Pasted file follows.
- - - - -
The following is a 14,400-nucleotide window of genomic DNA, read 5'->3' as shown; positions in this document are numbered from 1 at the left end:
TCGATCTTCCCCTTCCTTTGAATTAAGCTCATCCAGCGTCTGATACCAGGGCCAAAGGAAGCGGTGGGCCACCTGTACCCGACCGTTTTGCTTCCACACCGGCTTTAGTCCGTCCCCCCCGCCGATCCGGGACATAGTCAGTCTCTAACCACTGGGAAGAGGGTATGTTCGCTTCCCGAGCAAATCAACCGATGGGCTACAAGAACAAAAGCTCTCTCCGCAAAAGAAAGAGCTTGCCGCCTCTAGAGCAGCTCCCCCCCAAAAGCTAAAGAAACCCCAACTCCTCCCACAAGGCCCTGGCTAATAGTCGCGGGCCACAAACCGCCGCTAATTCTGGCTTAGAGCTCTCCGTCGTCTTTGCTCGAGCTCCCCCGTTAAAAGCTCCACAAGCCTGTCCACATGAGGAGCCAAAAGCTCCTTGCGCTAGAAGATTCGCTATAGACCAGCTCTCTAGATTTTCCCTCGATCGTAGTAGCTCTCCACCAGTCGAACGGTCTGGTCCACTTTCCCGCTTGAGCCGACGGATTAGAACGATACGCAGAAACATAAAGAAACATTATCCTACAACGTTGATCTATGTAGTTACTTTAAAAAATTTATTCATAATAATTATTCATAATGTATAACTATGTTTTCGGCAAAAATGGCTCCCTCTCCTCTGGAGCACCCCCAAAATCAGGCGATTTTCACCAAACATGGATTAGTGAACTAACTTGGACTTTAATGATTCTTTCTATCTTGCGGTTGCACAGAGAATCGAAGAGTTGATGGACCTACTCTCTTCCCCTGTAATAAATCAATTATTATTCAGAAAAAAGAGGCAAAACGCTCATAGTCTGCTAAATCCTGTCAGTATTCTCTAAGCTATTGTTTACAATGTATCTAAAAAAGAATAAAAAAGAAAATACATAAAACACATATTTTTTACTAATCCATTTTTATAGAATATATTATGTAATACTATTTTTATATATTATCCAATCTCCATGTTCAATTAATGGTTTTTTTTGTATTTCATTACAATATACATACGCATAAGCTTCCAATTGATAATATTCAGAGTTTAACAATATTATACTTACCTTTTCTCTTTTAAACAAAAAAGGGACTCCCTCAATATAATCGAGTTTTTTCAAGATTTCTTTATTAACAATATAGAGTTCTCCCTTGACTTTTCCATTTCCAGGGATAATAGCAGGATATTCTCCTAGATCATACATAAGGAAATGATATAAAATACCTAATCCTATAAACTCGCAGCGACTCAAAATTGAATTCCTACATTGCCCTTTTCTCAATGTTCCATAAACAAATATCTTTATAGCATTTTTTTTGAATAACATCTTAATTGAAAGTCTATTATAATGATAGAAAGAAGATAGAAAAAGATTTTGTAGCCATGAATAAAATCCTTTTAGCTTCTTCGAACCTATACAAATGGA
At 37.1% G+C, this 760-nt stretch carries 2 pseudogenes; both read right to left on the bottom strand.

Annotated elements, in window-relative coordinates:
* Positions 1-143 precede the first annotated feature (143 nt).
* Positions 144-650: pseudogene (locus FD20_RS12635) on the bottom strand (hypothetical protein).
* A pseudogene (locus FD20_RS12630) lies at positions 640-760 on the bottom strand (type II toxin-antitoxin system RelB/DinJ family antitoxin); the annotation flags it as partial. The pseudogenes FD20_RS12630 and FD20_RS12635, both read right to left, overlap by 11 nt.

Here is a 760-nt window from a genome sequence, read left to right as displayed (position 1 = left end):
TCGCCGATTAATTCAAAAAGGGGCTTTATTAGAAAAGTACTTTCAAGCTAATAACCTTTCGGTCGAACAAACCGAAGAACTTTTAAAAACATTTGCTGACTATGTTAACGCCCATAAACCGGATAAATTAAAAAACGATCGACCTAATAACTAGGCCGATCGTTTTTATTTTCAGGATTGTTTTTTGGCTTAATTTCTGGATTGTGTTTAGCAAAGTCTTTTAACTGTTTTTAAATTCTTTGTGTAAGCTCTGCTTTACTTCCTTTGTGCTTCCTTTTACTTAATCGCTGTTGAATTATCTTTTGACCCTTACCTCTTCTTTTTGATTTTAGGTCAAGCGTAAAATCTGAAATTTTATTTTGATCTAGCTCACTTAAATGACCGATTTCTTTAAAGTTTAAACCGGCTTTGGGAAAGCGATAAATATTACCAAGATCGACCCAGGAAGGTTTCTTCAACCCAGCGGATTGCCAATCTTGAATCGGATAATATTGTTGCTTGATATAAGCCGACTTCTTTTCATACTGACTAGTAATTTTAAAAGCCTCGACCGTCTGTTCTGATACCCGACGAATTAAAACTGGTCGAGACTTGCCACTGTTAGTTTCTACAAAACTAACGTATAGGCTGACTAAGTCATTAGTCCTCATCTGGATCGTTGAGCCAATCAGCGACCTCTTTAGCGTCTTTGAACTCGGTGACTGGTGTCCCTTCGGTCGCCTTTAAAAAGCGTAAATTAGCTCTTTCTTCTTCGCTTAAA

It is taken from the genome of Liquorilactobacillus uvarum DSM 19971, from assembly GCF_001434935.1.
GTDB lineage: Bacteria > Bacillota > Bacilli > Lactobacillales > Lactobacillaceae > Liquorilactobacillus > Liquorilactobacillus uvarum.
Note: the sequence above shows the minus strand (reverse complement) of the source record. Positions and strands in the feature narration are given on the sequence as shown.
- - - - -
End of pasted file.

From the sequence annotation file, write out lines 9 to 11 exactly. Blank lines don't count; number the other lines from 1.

TCGCCGATTAATTCAAAAAGGGGCTTTATTAGAAAAGTACTTTCAAGCTAATAACCTTTCGGTCGAACAAACCGAAGAACTTTTAAAAACATTTGCTGACTATGTTAACGCCCATAAACCGGATAAATTAAAAAACGATCGACCTAATAACTAGGCCGATCGTTTTTATTTTCAGGATTGTTTTTTGGCTTAATTTCTGGATTGTGTTTAGCAAAGTCTTTTAACTGTTTTTAAATTCTTTGTGTAAGCTCTGCTTTACTTCCTTTGTGCTTCCTTTTACTTAATCGCTGTTGAATTATCTTTTGACCCTTACCTCTTCTTTTTGATTTTAGGTCAAGCGTAAAATCTGAAATTTTATTTTGATCTAGCTCACTTAAATGACCGATTTCTTTAAAGTTTAAACCGGCTTTGGGAAAGCGATAAATATTACCAAGATCGACCCAGGAAGGTTTCTTCAACCCAGCGGATTGCCAATCTTGAATCGGATAATATTGTTGCTTGATATAAGCCGACTTCTTTTCATACTGACTAGTAATTTTAAAAGCCTCGACCGTCTGTTCTGATACCCGACGAATTAAAACTGGTCGAGACTTGCCACTGTTAGTTTCTACAAAACTAACGTATAGGCTGACTAAGTCATTAGTCCTCATCTGGATCGTTGAGCCAATCAGCGACCTCTTTAGCGTCTTTGAACTCGGTGACTGGTGTCCCTTCGGTCGCCTTTAAAAAGCGTAAATTAGCTCTTTCTTCTTCGCTTAAA

It is taken from the genome of Liquorilactobacillus uvarum DSM 19971, from assembly GCF_001434935.1.
GTDB lineage: Bacteria > Bacillota > Bacilli > Lactobacillales > Lactobacillaceae > Liquorilactobacillus > Liquorilactobacillus uvarum.